Thirty-one-year-old Elizabeth Baxter died this date, December 31st, in 1847 of an illness that resulted in paralysis before she passed away. The paralysis could have been either from trauma or from a cerebral vascular accident. Little is known about Ms. Baxter’s personal history. The Baxter family is not recorded in the 1847 Philadelphia African American Census or in the 1850 U.S. Census. The 1847 Philadelphia City Directory shows a James Baxter also residing on Shippen Street (now Bainbridge) between 12th and 13th Streets. Mr. Baxter is employed as a waiter.
Shippen Street in 1847 was an overcrowded slum that was home to at least sixty-five Black households totaling over 250 family members. The vast majority of the working females were employed as washwomen while the males were essentially laborers in a wide range of businesses including wharf worker, porter/carrier, and rag picker. An 1847 census worker commented on Black residents on Shippen Street: “Tis a very difficult matter to tell how much these people make a week or month. Some make a considerable amount. Others make very little. The more poor and respectable the person, the less they make. This is true in respect to both male and females.”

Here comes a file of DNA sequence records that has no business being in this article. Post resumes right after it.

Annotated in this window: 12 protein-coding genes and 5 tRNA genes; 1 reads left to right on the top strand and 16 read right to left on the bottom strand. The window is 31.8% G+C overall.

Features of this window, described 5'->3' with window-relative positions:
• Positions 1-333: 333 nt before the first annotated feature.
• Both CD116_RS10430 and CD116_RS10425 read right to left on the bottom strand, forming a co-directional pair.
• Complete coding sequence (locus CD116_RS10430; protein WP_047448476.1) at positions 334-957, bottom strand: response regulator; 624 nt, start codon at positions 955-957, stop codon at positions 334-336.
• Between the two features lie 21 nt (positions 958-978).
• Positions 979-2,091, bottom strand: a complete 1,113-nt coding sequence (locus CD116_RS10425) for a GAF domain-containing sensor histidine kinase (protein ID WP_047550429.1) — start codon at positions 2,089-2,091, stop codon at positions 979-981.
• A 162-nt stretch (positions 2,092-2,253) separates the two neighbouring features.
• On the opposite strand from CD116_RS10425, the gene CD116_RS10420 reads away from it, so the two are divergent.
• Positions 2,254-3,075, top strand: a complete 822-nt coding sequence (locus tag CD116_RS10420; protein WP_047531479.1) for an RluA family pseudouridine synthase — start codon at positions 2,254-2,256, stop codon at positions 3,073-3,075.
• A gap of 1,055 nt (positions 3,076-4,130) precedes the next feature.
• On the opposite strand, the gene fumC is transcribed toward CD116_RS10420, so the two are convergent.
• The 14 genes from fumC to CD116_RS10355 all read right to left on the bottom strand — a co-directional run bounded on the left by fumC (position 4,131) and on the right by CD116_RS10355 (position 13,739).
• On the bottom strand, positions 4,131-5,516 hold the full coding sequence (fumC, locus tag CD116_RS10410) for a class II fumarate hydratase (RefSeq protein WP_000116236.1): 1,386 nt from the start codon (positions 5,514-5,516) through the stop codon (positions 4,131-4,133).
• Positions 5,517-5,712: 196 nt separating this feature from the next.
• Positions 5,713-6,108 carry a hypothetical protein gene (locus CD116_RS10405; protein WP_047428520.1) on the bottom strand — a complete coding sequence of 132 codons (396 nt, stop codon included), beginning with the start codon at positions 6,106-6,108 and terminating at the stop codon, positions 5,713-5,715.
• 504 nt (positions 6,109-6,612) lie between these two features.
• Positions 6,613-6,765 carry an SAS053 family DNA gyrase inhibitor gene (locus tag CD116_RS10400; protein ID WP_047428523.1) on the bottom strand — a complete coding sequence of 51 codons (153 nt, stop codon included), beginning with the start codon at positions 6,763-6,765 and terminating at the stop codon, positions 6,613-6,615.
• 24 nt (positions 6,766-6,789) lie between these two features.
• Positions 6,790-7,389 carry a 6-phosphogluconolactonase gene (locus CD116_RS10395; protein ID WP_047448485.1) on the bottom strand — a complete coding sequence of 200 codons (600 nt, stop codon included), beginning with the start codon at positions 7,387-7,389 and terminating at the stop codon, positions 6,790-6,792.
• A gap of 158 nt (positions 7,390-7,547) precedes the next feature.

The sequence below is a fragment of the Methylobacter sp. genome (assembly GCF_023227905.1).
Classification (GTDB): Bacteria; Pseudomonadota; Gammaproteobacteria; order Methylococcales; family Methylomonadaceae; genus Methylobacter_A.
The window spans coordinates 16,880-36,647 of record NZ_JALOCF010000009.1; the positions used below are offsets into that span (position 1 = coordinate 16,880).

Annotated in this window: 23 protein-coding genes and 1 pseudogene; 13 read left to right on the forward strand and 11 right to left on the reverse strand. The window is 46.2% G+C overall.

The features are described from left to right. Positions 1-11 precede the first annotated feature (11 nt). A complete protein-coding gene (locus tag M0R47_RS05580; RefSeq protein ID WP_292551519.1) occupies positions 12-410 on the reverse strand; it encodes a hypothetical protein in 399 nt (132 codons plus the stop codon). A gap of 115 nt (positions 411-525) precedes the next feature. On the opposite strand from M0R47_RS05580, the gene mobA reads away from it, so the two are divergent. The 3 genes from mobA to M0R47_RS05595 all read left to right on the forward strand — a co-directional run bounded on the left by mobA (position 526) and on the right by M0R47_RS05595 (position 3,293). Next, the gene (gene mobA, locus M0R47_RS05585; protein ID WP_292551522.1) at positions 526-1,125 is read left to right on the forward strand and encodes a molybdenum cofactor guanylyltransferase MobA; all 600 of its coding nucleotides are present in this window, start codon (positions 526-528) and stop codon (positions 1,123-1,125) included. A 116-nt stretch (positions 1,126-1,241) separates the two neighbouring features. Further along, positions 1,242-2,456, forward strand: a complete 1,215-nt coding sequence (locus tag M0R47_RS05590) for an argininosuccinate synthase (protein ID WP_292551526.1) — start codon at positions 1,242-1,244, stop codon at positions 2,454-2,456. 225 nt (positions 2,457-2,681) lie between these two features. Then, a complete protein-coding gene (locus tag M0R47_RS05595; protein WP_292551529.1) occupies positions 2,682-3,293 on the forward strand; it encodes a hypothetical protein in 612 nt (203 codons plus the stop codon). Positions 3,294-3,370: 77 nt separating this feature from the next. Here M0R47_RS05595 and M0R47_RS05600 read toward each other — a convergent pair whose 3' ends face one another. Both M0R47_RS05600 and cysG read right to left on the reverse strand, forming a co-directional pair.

Elizabeth Baxter was buried on a warm New Year’s Day at Bethel Burying Ground where the temperature reached fifty-four degrees.